The link between the National Corps and the official Ukrainian military is also of concern to some observers. The neo-Nazi Azov Battalion, from which the Corp draws much of its support, is incorporated into, and under the command of, the National Guard of Ukraine, which is the country’s gendarmerie. But regardless of their politics, these groups are willing to fight. With the country threatened by its more powerful neighbour, it’s understandable people might put aside any scruples they have.

Civilian Defence Training by the National Corps

The National Corps itself is happy to talk.

Vladyslav Sobolevsky is the Deputy Head of the Central HQ, and ex-Deputy Chief of Staff of the Azov Regiment. He’s bullish about any conflict with Russia.

‘War with Russia will happen one way or another, this is a matter of time,’ he says. ‘That is, it will start on the 4th of February, or on the 20th of February, or in one or two years. But those forces and their location on the chessboard today mean only one thing: Russia has no other choice but to renew its status as an empire, and it is impossible without Ukraine.’

Marco also believes war is coming. ‘You have to remember that this isn’t new. The war has already started. It started back in 2014, when Putin annexed Crimea and it’s been going on ever since. It’s only you in the West who think this is something new.’ He believes the West’s weakness has only emboldened Putin, and so the conflict has escalated.

There’s certainly more than a little truth to the sentiment that current hostilities are only the latest iteration of an ongoing conflict. Indeed, a conservative estimate of the number killed in fighting in the country’s east in the years since, is 10’300, while more than 24’000 have been injured.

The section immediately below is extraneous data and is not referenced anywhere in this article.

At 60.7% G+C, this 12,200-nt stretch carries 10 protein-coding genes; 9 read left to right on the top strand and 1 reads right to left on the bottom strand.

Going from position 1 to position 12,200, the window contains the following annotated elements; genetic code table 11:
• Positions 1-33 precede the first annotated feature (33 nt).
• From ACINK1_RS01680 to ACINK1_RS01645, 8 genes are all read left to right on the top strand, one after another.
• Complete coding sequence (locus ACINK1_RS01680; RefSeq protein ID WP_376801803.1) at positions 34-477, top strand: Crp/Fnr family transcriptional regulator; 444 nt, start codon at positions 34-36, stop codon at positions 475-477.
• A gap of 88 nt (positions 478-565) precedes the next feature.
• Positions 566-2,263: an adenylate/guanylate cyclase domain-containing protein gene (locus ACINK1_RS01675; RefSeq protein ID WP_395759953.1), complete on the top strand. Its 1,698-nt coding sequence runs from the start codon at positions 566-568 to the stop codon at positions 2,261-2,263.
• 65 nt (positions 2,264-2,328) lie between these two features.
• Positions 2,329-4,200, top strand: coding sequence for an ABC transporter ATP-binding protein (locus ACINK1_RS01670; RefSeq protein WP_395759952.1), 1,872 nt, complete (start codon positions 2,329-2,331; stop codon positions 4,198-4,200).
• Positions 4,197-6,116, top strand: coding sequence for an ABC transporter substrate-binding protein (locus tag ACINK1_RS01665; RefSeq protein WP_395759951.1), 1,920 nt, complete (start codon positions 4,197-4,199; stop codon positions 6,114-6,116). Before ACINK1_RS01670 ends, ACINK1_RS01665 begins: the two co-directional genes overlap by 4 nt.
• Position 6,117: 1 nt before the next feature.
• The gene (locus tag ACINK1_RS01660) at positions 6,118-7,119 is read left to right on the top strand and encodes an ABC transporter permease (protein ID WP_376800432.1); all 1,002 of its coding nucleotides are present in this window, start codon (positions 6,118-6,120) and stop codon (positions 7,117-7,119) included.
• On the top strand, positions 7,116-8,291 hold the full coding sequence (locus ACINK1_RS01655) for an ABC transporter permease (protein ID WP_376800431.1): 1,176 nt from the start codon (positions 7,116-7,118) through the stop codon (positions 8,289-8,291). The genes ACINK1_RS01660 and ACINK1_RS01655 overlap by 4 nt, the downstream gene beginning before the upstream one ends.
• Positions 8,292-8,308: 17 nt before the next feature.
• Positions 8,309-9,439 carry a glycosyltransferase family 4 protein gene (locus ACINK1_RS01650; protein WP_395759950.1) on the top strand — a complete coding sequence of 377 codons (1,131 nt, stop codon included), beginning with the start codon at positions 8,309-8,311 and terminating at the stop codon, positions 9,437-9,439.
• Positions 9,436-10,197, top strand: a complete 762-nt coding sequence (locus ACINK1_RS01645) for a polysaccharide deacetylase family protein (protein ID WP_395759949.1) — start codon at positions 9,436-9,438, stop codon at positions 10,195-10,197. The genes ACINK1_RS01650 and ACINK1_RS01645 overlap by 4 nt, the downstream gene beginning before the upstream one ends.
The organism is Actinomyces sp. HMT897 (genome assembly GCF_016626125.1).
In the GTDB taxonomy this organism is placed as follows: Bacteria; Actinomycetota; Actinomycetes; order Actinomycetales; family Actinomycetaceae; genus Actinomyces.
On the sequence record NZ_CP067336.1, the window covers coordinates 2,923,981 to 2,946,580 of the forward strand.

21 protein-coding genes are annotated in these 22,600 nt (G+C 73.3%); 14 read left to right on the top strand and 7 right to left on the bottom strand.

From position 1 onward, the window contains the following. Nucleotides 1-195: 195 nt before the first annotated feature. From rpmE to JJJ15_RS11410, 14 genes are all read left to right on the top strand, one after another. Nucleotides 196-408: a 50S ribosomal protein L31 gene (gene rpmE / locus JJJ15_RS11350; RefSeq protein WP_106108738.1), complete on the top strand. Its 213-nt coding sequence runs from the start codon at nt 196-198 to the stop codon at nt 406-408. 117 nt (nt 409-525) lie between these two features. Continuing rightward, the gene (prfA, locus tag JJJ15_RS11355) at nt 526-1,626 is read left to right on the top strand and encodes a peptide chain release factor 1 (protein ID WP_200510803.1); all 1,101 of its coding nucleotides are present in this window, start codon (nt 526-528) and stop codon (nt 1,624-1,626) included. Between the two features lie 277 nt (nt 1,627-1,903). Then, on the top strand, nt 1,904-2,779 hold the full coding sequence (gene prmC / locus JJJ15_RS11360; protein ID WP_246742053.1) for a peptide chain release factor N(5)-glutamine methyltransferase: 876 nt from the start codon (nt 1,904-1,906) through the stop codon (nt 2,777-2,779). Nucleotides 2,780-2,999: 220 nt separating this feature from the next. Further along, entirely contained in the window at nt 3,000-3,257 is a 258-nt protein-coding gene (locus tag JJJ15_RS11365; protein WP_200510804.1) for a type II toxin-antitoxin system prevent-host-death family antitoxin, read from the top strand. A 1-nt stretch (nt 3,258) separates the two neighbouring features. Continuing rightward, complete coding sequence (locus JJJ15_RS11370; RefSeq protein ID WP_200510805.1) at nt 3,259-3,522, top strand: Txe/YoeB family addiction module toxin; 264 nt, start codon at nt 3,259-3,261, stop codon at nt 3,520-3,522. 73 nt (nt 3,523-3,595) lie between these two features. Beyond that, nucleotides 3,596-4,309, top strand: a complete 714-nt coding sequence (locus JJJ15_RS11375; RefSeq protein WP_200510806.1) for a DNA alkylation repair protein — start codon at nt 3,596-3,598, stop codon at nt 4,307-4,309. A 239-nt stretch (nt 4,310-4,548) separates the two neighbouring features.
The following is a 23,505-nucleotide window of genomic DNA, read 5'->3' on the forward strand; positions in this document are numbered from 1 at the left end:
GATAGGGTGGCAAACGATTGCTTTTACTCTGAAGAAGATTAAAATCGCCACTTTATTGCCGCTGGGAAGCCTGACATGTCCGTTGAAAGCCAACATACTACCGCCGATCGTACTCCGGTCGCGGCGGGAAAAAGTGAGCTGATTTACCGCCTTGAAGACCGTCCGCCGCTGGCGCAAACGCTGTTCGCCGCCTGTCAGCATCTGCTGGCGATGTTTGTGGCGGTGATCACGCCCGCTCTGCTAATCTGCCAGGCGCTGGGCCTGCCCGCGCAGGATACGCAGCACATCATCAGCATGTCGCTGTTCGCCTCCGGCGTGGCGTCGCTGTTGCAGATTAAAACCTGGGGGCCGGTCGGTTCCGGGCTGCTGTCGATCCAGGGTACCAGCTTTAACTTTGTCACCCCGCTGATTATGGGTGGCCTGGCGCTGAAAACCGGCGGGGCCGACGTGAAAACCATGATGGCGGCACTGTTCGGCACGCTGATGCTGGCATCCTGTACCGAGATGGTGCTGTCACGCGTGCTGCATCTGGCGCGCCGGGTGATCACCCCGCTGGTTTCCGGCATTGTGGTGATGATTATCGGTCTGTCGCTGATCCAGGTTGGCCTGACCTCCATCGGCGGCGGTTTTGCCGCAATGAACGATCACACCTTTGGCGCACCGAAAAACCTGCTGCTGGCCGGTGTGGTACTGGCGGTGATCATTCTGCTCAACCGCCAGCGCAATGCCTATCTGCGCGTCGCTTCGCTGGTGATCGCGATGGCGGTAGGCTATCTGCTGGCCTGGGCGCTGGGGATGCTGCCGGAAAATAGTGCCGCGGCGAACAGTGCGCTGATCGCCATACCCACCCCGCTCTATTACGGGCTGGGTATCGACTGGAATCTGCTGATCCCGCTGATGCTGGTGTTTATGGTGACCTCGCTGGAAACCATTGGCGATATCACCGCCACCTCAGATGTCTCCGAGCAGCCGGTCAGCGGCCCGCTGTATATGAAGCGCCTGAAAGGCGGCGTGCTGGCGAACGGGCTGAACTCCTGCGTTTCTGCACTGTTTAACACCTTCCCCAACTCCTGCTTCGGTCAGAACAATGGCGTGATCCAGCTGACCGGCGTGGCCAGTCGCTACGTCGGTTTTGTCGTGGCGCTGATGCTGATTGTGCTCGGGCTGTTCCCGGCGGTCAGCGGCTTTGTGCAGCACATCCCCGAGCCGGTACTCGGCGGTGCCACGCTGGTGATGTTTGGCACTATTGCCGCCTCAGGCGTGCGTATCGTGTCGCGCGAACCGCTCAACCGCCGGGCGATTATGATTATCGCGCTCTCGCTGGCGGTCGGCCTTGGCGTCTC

Fyodor Raichynets, the head of the Department of Theology at the Ukrainian Evangelical Theological Seminary, reiterates this point. ‘The factual invasion took place in 2014. Since then, there were different sorts of hybrid attempts at invasion, aiming to destabilize the country, and subvert its integrity.’ But he doesn’t believe there will be an all-out invasion. Instead, he thinks there will be more of the hybrid war, which Russia has become so adept at.

But his appears to be a minority opinion, and while it might sound optimistic, an uptick in the grinding, and unending conflict in the east, which has already claimed so many lives, is hardly a reassuring thought.

Whatever Putin’s intentions, preparations for a worst case continue unabated.

‘I live in Kyiv, the capital of Ukraine,’ Fyodor Raichynets says. ‘In case of full-scale invasion, yes, there is a possibility that Kyiv might be occupied, or strategic targets might be bombed. Because of Russia using Belarus as a military springboard and having stationed their troops on Belarusian territory along the Ukrainian border, the attack of Kyiv is very possible. The thing is that it is less than 200 km from Belarus border to Kyiv.’